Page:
[pypy-issue] Issue #2091: non-blocking socket.send slow (gevent) (pypy/pypy)
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Tue Jul 21 22:27:12 CEST 2015
New issue 2091: non-blocking socket.send slow (gevent)
gevent implements a blocking `socket.sendall` for non-blocking sockets with a simple loop over `socket.send`, catching EWOULDBLOCK as needed. (This isn't necessarily specific to gevent, of course.) In benchmarks, this is substantially slower under PyPy than it is under CPython, around 5 to 6 times slower.
Here's a small example that reproduces the problem; start the script once with an argument to be the server and put it in the background, then again to be the client. (This is a simplified, non-gevent version of [a benchmark Denis wrote](https://github.com/gevent/gevent/blob/master/greentest/bench_sendall.py); it's the only benchmark that PyPy is outperformed by CPython.)
#! /usr/bin/env python
from __future__ import print_function
server = socket.socket()
client, _ = server.accept()
def _sendall(conn, data):
data_memory = memoryview(data) # if memoryview is left out, CPython gets slow; makes no diff to PyPy
len_data_memory = len(data_memory)
data_sent = 0
while data_sent < len_data_memory:
data_sent += conn._sock.send(data_memory[data_sent:])
except socket.error as ex:
if ex.args == 35: # EWOULDBLOCK
length = 50 * 0x100000
data = b"x" * length
spent_total = 0
conn = socket.create_connection(("", 9999))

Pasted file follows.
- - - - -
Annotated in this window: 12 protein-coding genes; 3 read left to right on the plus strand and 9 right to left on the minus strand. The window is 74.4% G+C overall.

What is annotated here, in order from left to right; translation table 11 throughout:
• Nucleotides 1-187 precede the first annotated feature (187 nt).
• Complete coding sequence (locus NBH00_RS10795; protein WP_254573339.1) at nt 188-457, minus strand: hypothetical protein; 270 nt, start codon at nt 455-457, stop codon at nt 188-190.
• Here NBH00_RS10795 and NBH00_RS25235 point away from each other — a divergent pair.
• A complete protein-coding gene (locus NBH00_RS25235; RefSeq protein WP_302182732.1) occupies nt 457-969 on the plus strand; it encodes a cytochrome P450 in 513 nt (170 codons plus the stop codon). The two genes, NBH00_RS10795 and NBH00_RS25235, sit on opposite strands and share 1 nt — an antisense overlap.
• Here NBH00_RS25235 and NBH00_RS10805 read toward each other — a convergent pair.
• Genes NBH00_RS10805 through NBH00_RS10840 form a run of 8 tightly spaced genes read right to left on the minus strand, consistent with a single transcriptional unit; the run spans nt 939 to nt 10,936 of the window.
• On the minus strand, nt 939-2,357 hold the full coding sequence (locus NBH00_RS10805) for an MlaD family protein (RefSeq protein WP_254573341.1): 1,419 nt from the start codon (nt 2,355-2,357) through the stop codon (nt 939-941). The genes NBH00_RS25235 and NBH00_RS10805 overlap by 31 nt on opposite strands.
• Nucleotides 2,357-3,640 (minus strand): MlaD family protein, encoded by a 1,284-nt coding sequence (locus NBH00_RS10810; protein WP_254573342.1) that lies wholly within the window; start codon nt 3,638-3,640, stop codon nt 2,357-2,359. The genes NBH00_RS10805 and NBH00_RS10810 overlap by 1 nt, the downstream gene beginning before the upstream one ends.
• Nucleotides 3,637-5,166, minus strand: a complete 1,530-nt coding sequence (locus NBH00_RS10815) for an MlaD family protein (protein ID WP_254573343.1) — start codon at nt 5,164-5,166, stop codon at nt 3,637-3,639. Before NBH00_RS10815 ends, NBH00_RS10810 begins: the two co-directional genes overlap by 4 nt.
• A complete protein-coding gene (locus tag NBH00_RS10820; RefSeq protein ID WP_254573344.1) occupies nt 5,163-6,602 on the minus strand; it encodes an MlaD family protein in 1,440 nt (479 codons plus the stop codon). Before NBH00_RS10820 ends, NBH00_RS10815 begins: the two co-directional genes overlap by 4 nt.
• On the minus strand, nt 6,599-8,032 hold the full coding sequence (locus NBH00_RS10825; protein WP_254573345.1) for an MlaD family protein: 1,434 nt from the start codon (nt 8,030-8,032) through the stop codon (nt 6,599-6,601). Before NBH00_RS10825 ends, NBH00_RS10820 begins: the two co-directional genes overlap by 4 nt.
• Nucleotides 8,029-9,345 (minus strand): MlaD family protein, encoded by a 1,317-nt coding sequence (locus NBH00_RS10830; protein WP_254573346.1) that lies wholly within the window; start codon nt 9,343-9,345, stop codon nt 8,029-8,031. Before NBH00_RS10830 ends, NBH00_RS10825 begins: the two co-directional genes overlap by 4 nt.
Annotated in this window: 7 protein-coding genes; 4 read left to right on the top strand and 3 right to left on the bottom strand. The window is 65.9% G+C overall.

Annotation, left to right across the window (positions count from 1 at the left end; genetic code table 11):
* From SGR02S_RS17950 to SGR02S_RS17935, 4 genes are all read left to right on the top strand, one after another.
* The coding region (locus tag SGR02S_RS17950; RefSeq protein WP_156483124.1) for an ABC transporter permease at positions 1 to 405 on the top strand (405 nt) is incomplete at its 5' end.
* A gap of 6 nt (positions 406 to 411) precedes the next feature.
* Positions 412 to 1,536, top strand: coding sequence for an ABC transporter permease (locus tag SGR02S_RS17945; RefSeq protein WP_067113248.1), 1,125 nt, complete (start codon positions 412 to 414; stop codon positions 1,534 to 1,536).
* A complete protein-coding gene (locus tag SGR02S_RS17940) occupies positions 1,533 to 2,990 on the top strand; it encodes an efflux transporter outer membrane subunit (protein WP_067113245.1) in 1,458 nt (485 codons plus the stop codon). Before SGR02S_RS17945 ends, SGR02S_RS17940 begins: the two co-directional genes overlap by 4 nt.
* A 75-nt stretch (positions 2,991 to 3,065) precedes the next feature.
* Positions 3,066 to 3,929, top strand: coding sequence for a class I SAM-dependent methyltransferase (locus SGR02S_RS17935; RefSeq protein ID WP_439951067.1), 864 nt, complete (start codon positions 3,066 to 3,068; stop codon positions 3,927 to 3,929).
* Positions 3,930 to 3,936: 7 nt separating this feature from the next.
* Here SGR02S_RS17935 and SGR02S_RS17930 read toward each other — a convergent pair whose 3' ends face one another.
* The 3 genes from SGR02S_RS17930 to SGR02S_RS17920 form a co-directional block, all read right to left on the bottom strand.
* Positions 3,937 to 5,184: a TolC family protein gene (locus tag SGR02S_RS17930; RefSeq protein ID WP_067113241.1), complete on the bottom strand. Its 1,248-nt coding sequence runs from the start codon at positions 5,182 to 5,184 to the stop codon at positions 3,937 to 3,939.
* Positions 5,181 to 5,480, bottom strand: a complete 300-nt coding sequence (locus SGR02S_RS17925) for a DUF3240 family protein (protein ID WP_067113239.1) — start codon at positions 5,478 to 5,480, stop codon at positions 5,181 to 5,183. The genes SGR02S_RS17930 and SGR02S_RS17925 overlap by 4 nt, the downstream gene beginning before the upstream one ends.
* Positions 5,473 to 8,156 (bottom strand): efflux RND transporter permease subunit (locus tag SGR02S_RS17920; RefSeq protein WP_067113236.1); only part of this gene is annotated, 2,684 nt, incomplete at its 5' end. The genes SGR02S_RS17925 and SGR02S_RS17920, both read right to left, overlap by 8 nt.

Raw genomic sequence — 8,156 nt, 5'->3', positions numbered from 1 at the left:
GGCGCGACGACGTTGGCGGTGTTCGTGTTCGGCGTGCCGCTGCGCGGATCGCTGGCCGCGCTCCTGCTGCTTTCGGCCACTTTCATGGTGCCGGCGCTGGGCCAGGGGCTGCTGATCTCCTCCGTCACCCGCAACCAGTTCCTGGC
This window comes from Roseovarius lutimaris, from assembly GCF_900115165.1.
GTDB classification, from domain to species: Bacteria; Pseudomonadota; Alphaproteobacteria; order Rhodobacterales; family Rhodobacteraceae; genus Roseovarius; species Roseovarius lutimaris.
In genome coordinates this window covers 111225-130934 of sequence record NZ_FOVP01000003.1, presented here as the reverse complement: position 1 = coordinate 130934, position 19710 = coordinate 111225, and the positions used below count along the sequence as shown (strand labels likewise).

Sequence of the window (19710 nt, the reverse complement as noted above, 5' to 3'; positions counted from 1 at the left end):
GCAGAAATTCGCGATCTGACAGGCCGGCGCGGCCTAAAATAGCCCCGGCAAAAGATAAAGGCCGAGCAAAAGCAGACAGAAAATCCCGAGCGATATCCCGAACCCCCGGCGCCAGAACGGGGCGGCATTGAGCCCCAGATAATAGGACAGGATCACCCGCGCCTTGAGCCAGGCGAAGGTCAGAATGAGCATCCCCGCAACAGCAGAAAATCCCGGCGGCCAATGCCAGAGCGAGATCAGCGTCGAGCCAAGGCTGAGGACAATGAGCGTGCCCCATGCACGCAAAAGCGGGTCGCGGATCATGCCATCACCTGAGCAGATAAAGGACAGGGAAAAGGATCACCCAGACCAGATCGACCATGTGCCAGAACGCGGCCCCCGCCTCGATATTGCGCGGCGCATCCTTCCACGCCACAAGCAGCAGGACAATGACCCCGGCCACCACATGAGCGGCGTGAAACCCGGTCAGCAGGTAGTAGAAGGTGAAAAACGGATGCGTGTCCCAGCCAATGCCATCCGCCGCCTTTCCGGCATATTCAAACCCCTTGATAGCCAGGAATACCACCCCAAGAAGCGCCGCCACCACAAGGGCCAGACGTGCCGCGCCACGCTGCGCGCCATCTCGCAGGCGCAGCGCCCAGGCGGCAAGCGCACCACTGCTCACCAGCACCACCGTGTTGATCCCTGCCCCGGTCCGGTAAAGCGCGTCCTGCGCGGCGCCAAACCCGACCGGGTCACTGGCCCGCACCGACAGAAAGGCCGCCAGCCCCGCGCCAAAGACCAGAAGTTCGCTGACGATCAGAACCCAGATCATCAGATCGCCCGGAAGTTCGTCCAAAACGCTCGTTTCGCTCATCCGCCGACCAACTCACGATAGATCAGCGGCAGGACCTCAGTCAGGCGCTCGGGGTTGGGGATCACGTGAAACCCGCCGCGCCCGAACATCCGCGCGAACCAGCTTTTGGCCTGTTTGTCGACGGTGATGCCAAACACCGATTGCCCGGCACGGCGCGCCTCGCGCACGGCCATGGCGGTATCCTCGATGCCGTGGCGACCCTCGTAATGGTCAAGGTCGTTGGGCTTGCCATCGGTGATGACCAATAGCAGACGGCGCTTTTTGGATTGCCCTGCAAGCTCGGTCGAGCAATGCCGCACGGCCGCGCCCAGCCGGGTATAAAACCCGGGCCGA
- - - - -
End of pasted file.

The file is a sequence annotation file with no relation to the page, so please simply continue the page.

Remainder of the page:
conn._sock.setblocking(0) # non-blocking is crucial
N = 20
for i in range(N):
start = time.time()
spent = time.time() - start
print("%.2f MB/s" % (length / spent / 0x100000))
spent_total += spent
print("~ %.2f MB/s" % (length * N / spent_total / 0x100000))
if __name__ == "__main__":
if len(sys.argv) > 1:
On one machine, CPython sends at ~ 1160MB/s, while PyPy 2.6/2.7 sends at ~150MB/s.
The _sendall function is a simplified version of what gevent actually uses to implement `socket.sendall`.
Interestingly, on CPython, if you take out the call to `memoryview` and instead pass the raw string argument to `socket.send`, it performs similarly to PyPy. This leads me to guess that it's something to do with pinning the buffer in memory repeatedly that's slowing PyPy down.
I've tried variations on how the data gets sliced to no avail. I have found that increasing the socket's SO_SNDBUF increases performance---using a very large buffer gets us about halfway to CPython performance.
Is there anything I can do as a maintainer of gevent to improve the performance of `socket.sendall`? I'm not against using PyPy internal functions, I just couldn't find any to use :) Or should I recommend that users set large write buffers on their sockets? Or is this a "bug" in PyPy that can be improved?
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